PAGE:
Joburg banks on nerve centre to enhance service delivery
The City of Johannesburg (COJ) has finally made progress with plans to introduce an intelligence operation centre, to enable better decision-making between its emergency and law enforcement teams.
Word of the COJ's plans to implement an Integrated Intelligent Operations Centre (IIOC) can be traced back to 2013, when city officials identified the centre as part of intervention strategies to becoming a smart city.
In 2016, in his State of the City address, former mayor Parks Tau noted the investment importance of a centre that addresses emergencies that require real-time communication and collaboration across departments and agencies.
Last week, the city revealed the IIOC has been set up to integrate all municipal data on a single platform to improve decision-making on critical service delivery issues.
Dubbed the nerve centre, the IIOC is located at the Johannesburg Metropolitan Police Department (JMPD) headquarters in Martindale.
Neani Mulaudzi, operations manager at the Metro Trading Company, says the IIOC fuses streams of complex data and information, which is readily available, for analysis and better decision-making.
The IIOC is designed to enable the city to integrate all existing municipal systems and to enable it to use its available resources efficiently in an effort to reduce response times on service delivery needs, Mulaudzi continues.
He is of the view the nerve centre with enable the City of Johannesburg to compete comparatively with international peers from across the globe and to stay ahead of the curve on the African continent.
To ensure the integrated intelligence centre works efficiently, the city says an extensive broadband network powers the IIOC. This, according to the city, is its single largest spot with such an extensive bandwidth.
Access to broadband connectivity helps the city facilitate information sharing, stimulate economic development, and improve health services and security, Mulaudzi notes. "Using smart technologies enables the city to plan adequately, pre-empt deterrents in its work and improve overall service delivery."
The COJ has invested more than R1.3 billion to establish the Johannesburg Broadband Network (JBN), a 900km fibre broadband network.
The city took a strategic decision to invest in the development of the JBN, to cater for its internal telecommunications requirements at a reduced cost, as well as to stimulate social and economic development in the city.
Besides being a driver of growth and development, the broadband network was also pegged as the initiative that will cement the City of Johannesburg's true smart city status.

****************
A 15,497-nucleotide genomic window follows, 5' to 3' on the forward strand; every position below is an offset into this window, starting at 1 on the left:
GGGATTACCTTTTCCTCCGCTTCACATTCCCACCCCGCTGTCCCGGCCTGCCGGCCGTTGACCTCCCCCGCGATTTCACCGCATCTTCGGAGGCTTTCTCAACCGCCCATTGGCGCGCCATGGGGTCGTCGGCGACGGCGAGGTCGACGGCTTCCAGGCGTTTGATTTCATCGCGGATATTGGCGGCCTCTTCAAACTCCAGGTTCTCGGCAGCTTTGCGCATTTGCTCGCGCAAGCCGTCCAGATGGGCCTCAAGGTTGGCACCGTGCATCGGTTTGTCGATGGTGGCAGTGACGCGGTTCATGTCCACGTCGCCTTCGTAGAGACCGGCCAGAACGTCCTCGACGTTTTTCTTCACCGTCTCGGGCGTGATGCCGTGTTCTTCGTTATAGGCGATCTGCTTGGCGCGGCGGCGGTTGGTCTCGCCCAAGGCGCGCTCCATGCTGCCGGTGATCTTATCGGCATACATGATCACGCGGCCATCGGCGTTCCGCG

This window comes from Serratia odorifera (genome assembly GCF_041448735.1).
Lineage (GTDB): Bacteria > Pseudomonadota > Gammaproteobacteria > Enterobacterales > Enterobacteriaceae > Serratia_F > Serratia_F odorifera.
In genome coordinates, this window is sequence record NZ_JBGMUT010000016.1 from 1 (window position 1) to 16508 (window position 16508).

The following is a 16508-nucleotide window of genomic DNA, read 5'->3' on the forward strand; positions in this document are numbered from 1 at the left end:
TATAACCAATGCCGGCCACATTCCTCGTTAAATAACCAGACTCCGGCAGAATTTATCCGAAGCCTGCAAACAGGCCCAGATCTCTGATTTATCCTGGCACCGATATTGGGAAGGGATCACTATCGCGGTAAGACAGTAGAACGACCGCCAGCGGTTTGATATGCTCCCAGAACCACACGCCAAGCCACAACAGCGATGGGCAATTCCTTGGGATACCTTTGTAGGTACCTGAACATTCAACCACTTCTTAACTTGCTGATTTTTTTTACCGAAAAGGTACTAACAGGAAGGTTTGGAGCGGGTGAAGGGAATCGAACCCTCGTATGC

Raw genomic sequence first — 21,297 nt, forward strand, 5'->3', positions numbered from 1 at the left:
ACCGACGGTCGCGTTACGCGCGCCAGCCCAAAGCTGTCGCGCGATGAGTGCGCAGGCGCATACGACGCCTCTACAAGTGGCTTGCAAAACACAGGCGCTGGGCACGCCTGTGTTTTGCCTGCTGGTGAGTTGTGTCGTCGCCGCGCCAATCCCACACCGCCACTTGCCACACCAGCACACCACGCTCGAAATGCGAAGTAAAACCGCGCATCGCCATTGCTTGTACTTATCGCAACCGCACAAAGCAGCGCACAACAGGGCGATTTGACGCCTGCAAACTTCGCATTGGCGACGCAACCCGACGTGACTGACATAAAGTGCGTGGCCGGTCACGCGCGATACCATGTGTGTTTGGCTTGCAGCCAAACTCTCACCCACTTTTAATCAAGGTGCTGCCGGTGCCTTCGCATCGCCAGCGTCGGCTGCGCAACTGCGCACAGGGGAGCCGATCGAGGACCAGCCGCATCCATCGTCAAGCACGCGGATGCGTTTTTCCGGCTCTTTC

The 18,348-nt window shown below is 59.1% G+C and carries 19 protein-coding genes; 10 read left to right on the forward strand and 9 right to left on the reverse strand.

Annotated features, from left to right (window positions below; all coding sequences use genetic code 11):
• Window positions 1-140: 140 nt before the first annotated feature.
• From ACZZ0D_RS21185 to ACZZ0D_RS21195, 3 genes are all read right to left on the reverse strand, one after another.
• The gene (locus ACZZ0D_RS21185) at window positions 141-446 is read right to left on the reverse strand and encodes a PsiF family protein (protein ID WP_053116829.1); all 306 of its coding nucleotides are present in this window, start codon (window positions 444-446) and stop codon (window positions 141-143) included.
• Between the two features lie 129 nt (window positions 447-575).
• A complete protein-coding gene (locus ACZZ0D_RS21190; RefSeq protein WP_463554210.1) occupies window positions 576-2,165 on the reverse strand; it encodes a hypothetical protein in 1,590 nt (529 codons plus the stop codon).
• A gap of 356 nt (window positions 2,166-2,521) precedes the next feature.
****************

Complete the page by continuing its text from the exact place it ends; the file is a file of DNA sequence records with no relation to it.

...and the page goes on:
The COJ has made clear its ambitions to become an innovation-driven smart city. Last month, in line with its smart city strategy, the city unveiled an integrated ICT system that aims to simplify and streamline cumbersome municipal operations.
According to Mulaudzi, in future, the IIOC will serve as a modern data centre, allowing seamless interoperability, transmission, sharing and exchange of data packets between all city-owned entities.
"Once all entities have been connected to the nerve centre, they will have reliable information or intelligence for virtually all critical decision-making, be it new infrastructure projects, hiring of key personnel, service delivery improvements, safety and security, or responding to a crisis."
He continues: "The IIOC enables the city to have a single integrated platform for critical municipal data for the benefit of the city's population and economy. It makes it easier for the city to make informed decisions based on evidence, and to anticipate and respond to occurrences rather than reacting to them."
Commenting on the nerve centre's current status, Mulaudzi reveals the IIOC hosts the JMPD's extensive network of CCTV cameras, which monitor crime in and around the inner city.
He goes on to say the JMPD was prioritised in order to bolster safety and security in the city and mitigate petty crime around the inner city. Other entities will be brought on board once deployment plans have been finalised.
"In future, CCTV surveillance in the IIOC will not only be used for crime detection and prevention but to monitor and analyse traffic flow and congestion, maintain active control over the maintenance of municipal services, and improve emergency response times and overall service delivery.
"In general, intelligence operation centres enable cities across the globe to do more work with limited resources, thus become smart cities using technology. The idea of an IIOC is to make the city operate more efficiently and address municipal backlogs adequately.
"Residents of Joburg will, in future, take pictures of faulty or damaged municipal infrastructure and send that to the IIOC. This information will then be used to initiate work orders for repairs and maintenance of public infrastructure," Mulaudzi concludes.